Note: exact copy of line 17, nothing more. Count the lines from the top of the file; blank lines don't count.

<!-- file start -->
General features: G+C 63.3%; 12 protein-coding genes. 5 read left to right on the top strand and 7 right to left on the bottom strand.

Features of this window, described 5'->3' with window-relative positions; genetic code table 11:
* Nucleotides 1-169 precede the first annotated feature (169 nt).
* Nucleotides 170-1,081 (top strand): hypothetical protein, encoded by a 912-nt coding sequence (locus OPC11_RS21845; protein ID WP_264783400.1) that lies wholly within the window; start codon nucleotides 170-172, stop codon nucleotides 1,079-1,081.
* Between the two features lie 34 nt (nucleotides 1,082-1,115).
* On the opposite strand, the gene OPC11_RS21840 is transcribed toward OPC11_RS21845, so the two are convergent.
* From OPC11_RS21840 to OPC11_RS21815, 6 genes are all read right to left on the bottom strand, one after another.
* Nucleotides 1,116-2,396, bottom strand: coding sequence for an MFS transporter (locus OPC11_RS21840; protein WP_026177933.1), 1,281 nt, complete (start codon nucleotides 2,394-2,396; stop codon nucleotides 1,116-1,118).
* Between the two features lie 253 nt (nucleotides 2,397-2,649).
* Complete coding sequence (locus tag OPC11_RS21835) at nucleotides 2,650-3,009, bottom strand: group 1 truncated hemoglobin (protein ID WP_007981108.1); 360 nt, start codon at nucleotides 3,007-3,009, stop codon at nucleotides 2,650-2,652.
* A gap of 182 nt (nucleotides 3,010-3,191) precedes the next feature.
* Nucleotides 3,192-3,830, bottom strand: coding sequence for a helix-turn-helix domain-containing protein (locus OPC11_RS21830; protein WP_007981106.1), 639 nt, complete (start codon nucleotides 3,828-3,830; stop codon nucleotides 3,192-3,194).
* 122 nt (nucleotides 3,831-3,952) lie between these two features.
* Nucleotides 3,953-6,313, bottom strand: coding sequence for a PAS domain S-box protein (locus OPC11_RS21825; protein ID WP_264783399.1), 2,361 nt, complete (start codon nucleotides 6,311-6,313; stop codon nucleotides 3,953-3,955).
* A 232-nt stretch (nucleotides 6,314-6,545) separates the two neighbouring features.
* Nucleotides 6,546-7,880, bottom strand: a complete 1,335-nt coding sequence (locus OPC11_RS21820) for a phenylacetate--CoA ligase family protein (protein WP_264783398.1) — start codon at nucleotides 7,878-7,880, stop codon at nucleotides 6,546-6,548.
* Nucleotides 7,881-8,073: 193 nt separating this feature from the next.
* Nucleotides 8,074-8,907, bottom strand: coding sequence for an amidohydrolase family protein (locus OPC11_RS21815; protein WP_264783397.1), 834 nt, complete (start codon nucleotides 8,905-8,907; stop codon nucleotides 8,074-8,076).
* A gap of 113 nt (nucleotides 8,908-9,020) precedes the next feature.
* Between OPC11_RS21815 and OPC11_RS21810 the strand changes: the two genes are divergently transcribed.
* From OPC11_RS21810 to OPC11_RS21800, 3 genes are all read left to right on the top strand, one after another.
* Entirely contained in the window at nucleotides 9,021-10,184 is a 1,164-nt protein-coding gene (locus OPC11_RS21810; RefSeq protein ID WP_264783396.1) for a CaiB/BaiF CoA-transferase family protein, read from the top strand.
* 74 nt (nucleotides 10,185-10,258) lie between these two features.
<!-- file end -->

* Nucleotides 7,881-8,073: 193 nt separating this feature from the next.